How can carpet impact health?
Carpets may trap pollutants and allergens like dust mites, pet dander, cockroach allergens, particle pollution, lead, mold spores, pesticides, dirt and dust. Toxic gases in the air can stick to small particles that settle into carpets.1 These pollutants may become airborne during renovations, vacuuming or even walking on the carpet. In the home, children are more likely to be exposed to pollution in carpets. They spend time playing on the floor and place their hands in their mouths. If a large area is covered in carpet, it may be very difficult to remove indoor air pollutants and allergens.2
Chemicals used in some new carpets, carpet pads and the adhesives used to install them can harm your health. Some of these products are made with volatile organic compounds (VOCs), which emit odors and chemicals.
How can you protect your health?
Instead of carpets, chose hard-surfaced flooring and rugs that can be removed and cleaned outside. If this is not possible, vacuum frequently with a High Efficiency Particulate Air (HEPA) filter.2 However, vacuuming may disturb settled particles, causing more pollution to become airborne. Deep clean carpets annually using dry steam cleaning. Make sure carpets are properly dried to reduce the potential for mildew.
Kitchens, bathrooms and entryways should always be carpet free because they are frequently damp, providing a good environment for mold. Use durable mats outside entryways to limit dirt entering the home and provide space for people to put their shoes near the door.
Choose building products that releases fewer VOC. Request that the carpet is unrolled and aired out in a well-ventilated area (a clean, dry warehouse, for example) for 72 hours before installation. If possible, have carpet installed while the space is unoccupied. Request the use of glues or adhesives that are non-toxic and low VOC. Then allow 72 hours of ventilation before inhabiting the space. Make sure the carpet can be removed later without use of toxic chemicals.1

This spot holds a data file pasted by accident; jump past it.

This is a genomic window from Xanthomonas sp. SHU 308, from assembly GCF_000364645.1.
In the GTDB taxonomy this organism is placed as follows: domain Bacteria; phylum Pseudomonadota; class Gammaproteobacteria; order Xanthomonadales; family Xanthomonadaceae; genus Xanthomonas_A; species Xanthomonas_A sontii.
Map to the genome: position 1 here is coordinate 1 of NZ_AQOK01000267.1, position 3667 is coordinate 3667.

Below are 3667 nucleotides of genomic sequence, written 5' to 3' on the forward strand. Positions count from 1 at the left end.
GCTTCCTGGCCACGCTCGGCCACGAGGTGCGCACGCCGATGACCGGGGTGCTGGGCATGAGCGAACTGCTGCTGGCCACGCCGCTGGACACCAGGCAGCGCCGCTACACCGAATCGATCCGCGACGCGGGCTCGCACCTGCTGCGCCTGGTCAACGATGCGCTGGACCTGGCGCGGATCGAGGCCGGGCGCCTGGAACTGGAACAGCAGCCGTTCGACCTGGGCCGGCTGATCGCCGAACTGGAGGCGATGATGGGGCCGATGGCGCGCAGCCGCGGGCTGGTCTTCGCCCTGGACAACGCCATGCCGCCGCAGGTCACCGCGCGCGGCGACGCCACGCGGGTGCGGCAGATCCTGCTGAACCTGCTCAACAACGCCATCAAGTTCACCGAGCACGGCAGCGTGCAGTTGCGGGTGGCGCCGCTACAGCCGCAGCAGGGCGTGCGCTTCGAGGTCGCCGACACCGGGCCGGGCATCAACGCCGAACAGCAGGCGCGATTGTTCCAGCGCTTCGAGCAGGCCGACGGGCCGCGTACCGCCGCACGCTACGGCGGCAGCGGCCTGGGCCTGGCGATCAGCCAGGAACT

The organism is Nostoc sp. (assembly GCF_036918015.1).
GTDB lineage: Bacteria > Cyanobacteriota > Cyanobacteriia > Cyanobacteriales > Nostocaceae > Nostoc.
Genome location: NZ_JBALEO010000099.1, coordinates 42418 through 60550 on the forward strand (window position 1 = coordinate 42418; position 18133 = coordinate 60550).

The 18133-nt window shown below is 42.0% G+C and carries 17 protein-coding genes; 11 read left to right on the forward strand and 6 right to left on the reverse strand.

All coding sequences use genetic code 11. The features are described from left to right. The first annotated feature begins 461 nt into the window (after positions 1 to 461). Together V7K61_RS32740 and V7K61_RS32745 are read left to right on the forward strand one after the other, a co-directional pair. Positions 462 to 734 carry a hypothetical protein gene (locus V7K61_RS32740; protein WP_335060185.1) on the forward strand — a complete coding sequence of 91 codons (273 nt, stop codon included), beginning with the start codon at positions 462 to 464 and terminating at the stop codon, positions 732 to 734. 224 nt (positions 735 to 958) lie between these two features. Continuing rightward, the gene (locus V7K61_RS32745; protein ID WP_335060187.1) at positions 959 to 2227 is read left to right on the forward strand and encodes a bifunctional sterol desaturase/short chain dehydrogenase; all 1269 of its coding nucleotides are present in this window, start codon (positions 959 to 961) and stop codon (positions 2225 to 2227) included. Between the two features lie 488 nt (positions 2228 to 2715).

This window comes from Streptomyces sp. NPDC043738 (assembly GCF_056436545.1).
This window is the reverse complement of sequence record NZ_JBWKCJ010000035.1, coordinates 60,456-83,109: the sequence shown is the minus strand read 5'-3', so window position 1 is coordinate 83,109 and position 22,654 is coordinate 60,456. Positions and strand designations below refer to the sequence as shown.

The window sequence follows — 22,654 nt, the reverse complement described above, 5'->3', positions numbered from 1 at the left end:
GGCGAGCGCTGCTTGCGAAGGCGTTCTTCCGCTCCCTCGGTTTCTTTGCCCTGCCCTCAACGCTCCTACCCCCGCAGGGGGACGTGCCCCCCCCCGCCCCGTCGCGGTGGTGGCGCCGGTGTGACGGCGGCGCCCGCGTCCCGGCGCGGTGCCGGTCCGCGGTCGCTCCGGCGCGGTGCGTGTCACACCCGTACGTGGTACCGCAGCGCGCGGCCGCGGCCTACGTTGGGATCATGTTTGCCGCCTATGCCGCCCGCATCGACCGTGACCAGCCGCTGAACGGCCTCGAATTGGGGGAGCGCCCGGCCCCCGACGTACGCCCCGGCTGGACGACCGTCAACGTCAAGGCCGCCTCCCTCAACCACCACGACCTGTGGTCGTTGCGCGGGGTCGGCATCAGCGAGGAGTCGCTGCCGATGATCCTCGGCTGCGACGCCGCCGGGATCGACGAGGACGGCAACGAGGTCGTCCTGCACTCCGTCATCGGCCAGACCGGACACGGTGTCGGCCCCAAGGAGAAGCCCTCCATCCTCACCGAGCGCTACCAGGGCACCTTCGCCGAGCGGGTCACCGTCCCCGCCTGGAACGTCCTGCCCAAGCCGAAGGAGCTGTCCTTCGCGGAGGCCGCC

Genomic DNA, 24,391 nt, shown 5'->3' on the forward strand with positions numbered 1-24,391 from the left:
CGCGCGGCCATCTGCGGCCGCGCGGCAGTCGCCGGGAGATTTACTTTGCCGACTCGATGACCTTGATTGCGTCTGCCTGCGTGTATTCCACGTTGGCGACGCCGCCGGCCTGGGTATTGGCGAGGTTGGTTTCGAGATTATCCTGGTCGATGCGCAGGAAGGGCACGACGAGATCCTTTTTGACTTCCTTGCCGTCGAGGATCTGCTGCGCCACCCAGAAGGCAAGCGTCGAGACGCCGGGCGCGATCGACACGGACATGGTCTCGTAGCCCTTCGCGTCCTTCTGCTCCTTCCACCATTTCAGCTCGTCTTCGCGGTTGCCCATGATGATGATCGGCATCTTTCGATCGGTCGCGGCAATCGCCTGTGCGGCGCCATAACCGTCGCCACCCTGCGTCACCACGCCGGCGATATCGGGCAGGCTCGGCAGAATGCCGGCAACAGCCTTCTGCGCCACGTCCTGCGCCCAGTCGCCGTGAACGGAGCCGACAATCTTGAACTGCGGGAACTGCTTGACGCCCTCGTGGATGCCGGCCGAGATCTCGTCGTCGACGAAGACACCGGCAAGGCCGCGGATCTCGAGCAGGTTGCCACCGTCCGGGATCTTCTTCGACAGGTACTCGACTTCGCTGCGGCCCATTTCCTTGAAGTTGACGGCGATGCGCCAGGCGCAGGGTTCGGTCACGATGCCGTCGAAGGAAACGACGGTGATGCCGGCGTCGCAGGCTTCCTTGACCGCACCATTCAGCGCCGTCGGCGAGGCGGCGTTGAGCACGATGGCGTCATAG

U.S. Environmental Protection Agency (EPA). Indoor Air Quality Tools for Schools: http://www.epa.gov/iaq/schooldesign/controlling.html#Carpet Controlling Pollutants and Sources. Accessed August 26, 2015.
Institute of Medicine, Division of Health Promotion, Indoor Air and Disease Prevention. Clearing the Air: Asthma and Indoor Air Exposures. National Academies Press. Washington, DC. 2000; Kanchongkittiphon W, et al. http://ehp.niehs.nih.gov/1307922/ Indoor Environmental Exposures of Asthma: An Update to the 2000 Review by the Institute of Medicine. Environmental Health Perspectives. 2015; 123: 6-20.
California Air Resources Board (CARB). Report to the California Legislature: Indoor Air Pollution in California. Sacramento, CA: California Environmental Protection Agency. 2005.
EPA. http://www.epa.gov/iaq/voc2.html An Introduction to Indoor Air Quality: Volatile Organic Compounds. Accessed August 26, 2015.
Page last updated: November 17, 2022